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Through the Looking Glass
Go to Murano, get a vase, feel better than ever!
JULY 1, 2007 - I left Venice over a week ago, but the vacation has sweetly stayed with me. At certain moments during the day when I have a chance to catch my breath, I find myself daydreaming about my most recent Italian sojourn. Often, my thoughts turn my heart to glass, Murano glass that is. On the Venetian island of Murano creating artistic, high-quality glass art - from picture frames and clocks to crystal clear, three-foot tall horse statues - is a way of life. And tourists are welcome to observe the artist at work firsthand.
When visitors first arrive to the island - on boat, usually from Venezia's St. Mark's Square - they are ushered into one of the world's most prestigious glass making companies, such as v.i.a. Fornace. You'll feel the heat of the ovens brimming with flames the moment you enter the free glass blowing demonstrations. But once you get past the fact that you're sweating like a pig in under the knife for bacon-ectomy, you'll be mesmerized by the colors of the melting glass, the twist of the wrist that glassmakers use to make swirls appear like magic, and the carefree approach to this difficult art (one guy was puffing on a cigarette with one and hand and twirling the glass under the fire with the other).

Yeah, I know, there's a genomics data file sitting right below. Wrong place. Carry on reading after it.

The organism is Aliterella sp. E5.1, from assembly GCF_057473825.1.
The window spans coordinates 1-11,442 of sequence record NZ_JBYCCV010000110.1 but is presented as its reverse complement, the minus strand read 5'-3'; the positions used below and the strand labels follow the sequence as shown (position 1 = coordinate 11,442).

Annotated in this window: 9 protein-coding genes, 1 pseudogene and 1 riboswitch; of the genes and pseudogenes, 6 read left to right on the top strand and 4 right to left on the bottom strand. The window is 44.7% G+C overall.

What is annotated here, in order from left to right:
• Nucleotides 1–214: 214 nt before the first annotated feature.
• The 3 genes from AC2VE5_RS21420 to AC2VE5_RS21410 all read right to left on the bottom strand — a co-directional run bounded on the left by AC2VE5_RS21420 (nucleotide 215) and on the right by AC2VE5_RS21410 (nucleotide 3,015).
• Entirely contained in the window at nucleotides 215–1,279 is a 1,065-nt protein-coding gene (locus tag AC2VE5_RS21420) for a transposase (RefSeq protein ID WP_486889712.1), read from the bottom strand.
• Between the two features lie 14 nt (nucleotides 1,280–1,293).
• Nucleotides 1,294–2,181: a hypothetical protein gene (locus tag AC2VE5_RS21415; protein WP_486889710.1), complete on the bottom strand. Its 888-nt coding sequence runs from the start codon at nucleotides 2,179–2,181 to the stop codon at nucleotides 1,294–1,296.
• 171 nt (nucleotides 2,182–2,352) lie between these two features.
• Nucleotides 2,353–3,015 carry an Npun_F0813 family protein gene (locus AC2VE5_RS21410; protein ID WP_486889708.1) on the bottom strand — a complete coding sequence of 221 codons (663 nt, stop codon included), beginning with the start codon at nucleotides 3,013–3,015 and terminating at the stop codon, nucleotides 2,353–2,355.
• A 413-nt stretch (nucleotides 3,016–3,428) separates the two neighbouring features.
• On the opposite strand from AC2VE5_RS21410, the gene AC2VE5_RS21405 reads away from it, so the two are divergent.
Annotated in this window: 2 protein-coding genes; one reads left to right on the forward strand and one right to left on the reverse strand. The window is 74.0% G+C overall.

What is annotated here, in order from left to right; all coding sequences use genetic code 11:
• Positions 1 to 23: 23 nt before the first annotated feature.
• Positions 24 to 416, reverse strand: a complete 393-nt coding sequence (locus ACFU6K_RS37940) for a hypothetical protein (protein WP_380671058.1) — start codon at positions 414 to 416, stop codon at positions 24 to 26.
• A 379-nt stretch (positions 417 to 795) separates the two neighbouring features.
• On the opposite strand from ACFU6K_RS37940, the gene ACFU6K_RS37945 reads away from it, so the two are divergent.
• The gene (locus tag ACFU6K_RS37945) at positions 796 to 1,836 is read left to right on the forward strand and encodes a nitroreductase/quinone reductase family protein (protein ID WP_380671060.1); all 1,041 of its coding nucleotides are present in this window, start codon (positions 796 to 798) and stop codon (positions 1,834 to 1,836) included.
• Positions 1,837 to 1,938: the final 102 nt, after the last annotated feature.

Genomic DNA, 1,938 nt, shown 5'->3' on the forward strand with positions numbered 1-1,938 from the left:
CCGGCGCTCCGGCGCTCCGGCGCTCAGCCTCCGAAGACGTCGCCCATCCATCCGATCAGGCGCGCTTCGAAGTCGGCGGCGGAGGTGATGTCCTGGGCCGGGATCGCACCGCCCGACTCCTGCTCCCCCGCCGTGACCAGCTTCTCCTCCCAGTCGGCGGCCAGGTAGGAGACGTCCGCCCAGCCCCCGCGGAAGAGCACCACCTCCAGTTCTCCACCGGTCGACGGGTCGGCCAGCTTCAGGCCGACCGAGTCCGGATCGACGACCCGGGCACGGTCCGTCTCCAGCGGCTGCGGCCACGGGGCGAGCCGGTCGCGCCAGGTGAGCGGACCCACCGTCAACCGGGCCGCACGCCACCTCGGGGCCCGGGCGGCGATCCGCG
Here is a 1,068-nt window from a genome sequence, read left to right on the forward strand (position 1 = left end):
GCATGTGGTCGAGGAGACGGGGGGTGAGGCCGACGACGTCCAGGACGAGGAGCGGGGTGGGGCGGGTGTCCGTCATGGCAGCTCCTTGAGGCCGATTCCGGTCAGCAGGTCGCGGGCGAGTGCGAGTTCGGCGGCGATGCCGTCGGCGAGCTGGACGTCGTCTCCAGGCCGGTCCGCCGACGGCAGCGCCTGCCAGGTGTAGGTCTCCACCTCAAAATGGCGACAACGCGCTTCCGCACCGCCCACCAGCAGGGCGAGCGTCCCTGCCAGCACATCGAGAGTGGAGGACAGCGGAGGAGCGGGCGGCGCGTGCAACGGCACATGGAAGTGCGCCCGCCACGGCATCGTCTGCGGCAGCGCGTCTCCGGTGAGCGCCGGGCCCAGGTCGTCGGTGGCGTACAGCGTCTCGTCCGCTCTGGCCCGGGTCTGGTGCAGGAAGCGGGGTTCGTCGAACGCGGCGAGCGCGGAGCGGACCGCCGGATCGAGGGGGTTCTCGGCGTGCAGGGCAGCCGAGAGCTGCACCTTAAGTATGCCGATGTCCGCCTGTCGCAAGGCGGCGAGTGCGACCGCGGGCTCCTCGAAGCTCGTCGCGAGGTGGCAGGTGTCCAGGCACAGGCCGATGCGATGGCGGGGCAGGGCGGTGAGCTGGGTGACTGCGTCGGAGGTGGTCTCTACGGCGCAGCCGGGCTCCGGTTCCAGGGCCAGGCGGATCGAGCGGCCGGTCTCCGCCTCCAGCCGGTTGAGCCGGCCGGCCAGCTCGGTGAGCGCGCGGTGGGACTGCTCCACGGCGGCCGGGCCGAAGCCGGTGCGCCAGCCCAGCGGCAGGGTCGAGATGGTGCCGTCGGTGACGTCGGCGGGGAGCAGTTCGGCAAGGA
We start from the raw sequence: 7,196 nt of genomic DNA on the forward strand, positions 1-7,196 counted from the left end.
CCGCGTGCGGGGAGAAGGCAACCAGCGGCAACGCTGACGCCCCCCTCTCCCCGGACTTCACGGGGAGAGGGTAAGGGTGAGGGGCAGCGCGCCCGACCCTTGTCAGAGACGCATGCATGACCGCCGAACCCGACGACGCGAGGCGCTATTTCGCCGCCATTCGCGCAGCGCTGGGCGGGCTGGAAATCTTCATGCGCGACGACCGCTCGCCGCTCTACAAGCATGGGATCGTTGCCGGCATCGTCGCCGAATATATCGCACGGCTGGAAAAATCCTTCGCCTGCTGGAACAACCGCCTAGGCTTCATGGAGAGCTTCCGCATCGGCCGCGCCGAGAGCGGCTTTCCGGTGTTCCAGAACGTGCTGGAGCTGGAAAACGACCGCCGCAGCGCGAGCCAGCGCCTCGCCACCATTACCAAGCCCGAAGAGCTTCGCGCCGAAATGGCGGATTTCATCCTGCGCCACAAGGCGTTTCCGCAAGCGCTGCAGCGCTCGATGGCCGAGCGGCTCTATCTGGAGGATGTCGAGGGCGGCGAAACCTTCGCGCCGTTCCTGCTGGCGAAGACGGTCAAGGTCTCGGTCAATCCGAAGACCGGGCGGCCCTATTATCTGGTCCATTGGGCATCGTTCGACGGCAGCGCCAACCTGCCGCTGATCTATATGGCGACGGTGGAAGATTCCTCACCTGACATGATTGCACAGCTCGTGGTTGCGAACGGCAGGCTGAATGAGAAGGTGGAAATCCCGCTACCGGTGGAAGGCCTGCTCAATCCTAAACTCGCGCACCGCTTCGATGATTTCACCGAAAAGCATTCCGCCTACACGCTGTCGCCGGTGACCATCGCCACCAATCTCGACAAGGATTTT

After the demonstration, you'll likely be invited to look around the connecting shop to see about purchasing a souvenir of hand-blown glass. You will find everything from little animal figurines that cost a couple of euro to massive chandeliers that cost thousands. Even if you have no intention of purchasing anything, take a look around. There were glass roosters with a rainbow of colored glass covering their body, three-foot tall glass stallions, ceilings covered in glass chandeliers of every size, shape, and color and the most beautiful glassware for the home that you've ever seen replete with gold trim.
Don't feel obligated to buy the first piece of pretty glass you see. Take your time and do some window shopping and price comparisons first. I found that often you would find the same exact item a few stores away from the first place where you saw it for half the price. But you should be weary and look for the mark on the glass that shows it's from Murano. There are signs all over Venezia and Murano indicating exactly how you can tell a fake from the real thing.
Guides explain that the glassmaking in Murano is different from all others because these artisans create a more durable glass. Still, visitors who have to travel home by airplane should consider the weight, detail, and packaging used to protect precious souvenirs. I personally purchased some fragile, tiny glass frogs for my collection and two hefty vases that will make the trip in my handbag.
While you're checking out the various shops, stop for a stroll on Murano's many bridges or an espresso in one of its bars. Take photos. Take in the scene. Realize where you are. It's a great way to recharge before doing more shopping.
For more information on all things Italian - and photo tours of Venezia - visit www.francescadimeglio.com.
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